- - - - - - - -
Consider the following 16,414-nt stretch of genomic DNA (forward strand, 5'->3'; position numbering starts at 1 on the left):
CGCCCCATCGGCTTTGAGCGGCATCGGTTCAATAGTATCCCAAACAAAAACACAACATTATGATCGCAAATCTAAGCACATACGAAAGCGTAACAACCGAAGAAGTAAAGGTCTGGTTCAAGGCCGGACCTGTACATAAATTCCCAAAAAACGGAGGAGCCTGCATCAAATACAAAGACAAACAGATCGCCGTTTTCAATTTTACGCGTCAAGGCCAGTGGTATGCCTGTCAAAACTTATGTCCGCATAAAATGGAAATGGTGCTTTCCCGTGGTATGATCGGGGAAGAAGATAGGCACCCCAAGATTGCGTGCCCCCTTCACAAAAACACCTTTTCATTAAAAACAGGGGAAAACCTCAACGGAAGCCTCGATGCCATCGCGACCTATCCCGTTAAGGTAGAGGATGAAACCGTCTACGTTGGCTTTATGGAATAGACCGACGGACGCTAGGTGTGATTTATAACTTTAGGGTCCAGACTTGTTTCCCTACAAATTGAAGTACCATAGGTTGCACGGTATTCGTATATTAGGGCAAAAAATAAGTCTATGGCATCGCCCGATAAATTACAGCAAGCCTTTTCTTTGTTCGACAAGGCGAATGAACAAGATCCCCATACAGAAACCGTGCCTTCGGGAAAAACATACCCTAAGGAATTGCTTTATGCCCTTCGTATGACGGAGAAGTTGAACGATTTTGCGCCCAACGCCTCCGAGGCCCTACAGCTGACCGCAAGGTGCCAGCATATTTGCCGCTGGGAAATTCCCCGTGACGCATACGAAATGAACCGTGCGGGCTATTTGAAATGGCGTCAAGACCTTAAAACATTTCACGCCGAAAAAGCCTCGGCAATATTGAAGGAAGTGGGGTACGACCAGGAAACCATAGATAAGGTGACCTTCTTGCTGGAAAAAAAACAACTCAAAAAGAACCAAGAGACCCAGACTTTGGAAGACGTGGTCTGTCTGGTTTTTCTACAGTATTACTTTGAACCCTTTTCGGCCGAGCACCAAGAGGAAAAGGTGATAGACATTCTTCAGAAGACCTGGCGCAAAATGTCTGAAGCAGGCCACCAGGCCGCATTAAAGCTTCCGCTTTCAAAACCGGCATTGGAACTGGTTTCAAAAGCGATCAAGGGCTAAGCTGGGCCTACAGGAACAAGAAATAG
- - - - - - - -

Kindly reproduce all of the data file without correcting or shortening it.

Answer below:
Consider the following 16,414-nt stretch of genomic DNA (forward strand, 5'->3'; position numbering starts at 1 on the left):
CGCCCCATCGGCTTTGAGCGGCATCGGTTCAATAGTATCCCAAACAAAAACACAACATTATGATCGCAAATCTAAGCACATACGAAAGCGTAACAACCGAAGAAGTAAAGGTCTGGTTCAAGGCCGGACCTGTACATAAATTCCCAAAAAACGGAGGAGCCTGCATCAAATACAAAGACAAACAGATCGCCGTTTTCAATTTTACGCGTCAAGGCCAGTGGTATGCCTGTCAAAACTTATGTCCGCATAAAATGGAAATGGTGCTTTCCCGTGGTATGATCGGGGAAGAAGATAGGCACCCCAAGATTGCGTGCCCCCTTCACAAAAACACCTTTTCATTAAAAACAGGGGAAAACCTCAACGGAAGCCTCGATGCCATCGCGACCTATCCCGTTAAGGTAGAGGATGAAACCGTCTACGTTGGCTTTATGGAATAGACCGACGGACGCTAGGTGTGATTTATAACTTTAGGGTCCAGACTTGTTTCCCTACAAATTGAAGTACCATAGGTTGCACGGTATTCGTATATTAGGGCAAAAAATAAGTCTATGGCATCGCCCGATAAATTACAGCAAGCCTTTTCTTTGTTCGACAAGGCGAATGAACAAGATCCCCATACAGAAACCGTGCCTTCGGGAAAAACATACCCTAAGGAATTGCTTTATGCCCTTCGTATGACGGAGAAGTTGAACGATTTTGCGCCCAACGCCTCCGAGGCCCTACAGCTGACCGCAAGGTGCCAGCATATTTGCCGCTGGGAAATTCCCCGTGACGCATACGAAATGAACCGTGCGGGCTATTTGAAATGGCGTCAAGACCTTAAAACATTTCACGCCGAAAAAGCCTCGGCAATATTGAAGGAAGTGGGGTACGACCAGGAAACCATAGATAAGGTGACCTTCTTGCTGGAAAAAAAACAACTCAAAAAGAACCAAGAGACCCAGACTTTGGAAGACGTGGTCTGTCTGGTTTTTCTACAGTATTACTTTGAACCCTTTTCGGCCGAGCACCAAGAGGAAAAGGTGATAGACATTCTTCAGAAGACCTGGCGCAAAATGTCTGAAGCAGGCCACCAGGCCGCATTAAAGCTTCCGCTTTCAAAACCGGCATTGGAACTGGTTTCAAAAGCGATCAAGGGCTAAGCTGGGCCTACAGGAACAAGAAATAG